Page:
We took the tempura set lunch at $30, which comprised 3 types of vegetables and 3 types of seafood, as well as accompanying salad, soup, rice, pickles and dessert. It was indeed very good tempura, light and crisp, but not quite up to the standard of Ten-Ichi where the batter "elevated the food to another level". Over here, the batter while tasty and light, didn't play up the natural flavours of the food as much. We found the serving size quite adequate, although on the foodie forums there seemed to be a grouse that there was too little food in the set lunch. All in all, a great nice lunch out on a slow weekday.

Home-made Ice Cream

I'm going through a bit of an ice-cream phase now. Not eating, but making them! And it is absolutely so easy-peasy, with Nigella Lawson's wonderful no-churn recipe you don't even need an ice-cream machine to turn out the good stuff in only 10 minutes (of course, then you have to freeze it for 4 hours). The science-y part works this way - cream, eggs, milk and sugar help to keep ice crystals apart as the mixture freezes, so you get a semi-solid consistency and not one huge ice block. Commercial ice-creams do so with the aid of emulsifiers. To make ice cream at home without having to churn it constantly in order to break up the ice crystals as they form, simply ramp up the proportion of cream. The addition of alcohol or honey also lowers the freezing point of the mixture, which makes the ice-cream softer, with a lovely spoonable consistency.
Here's a basic recipe for cranberry ice-cream which I adapted using Nigella Lawson's, you can also use the same formula to make other types like rum & raisin, coffee, dark chocolate cognac, honey, and the list goes on.
400 ml whipping cream (at least 35% fat) (if you're feeling adventurous, use pure cream which - has 45% fat)
200 ml cranberry juice (if you're using pomegranate or other forms of juice which are less tart, squeeze in 2 teaspoons of lime or lemon juice)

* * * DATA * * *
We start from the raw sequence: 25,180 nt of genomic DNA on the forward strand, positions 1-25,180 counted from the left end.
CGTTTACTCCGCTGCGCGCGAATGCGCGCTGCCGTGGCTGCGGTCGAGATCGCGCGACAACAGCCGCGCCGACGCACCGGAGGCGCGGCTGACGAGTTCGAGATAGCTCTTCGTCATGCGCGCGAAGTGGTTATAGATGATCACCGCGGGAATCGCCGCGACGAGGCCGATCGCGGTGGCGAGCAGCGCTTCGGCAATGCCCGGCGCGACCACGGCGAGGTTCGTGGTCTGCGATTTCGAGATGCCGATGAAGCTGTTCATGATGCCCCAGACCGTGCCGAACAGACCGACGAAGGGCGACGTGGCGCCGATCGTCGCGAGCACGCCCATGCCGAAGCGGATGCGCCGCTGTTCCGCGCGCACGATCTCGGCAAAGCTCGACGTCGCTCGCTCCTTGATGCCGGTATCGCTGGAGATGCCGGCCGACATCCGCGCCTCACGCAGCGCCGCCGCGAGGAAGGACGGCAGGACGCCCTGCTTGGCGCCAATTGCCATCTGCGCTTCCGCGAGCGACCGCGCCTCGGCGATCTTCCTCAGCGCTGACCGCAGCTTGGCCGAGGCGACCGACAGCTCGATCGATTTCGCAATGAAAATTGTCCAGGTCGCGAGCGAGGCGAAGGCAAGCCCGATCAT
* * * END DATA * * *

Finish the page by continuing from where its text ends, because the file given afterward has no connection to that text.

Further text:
150 g icing sugar (fine caster sugar is also okay, though it takes a longer time to dissolve)
-Dissolve the sugar in the juice and stir well to form a syrup. It should taste very sweet.
-In a big bowl, mix the syrup and cream.
-Whisk the mixture till it forms soft peaks - it will generally increase in volume by about 50%. (Important - do not overwhisk or your mixture will separate and form curds, and you will have to throw the entire thing away. )
- Freeze ice-cream for at least 4 hours, separating into smaller portions for convenient eating if necessary.
(Do avoid thawing and refreezing your ice-cream once it has frozen, as the thawed mixture will refreeze into bigger ice crystals, which will make your ice-cream taste "icy".)

Sunday, January 4, 2009

Unforgettable Food Experiences of 2008

Since making lists and looking back on the year past is the order of the day at every changeover of a year, here are my top food experiences of 2008 - these were all magical and unforgettable in their own way, mostly for the wondrous food, but also for the ambience and beautiful memories they evoked. In order, they are:

1. Tsukiji Fish Market Tuna Auction and Sushi Breakfast, Tokyo, Japan:,
2. Kaiseki at Minoko, Kyoto, Japan
3. Iggy's, Singapore
4. Ten-Ichi, Tokyo, Japan
5 Taiyaki on the street, Tokyo, Japan
6. A-Zong Mee Sua, Taipei
7. Salted Caramel Eclair from Sadaharu Aoki, Tokyo, Japan
8. Mom Tri's Kitchen, Phuket, Thailand
9. Seremban Beef Noodles, Seremban, Malaysia
10. Jaan, Singapore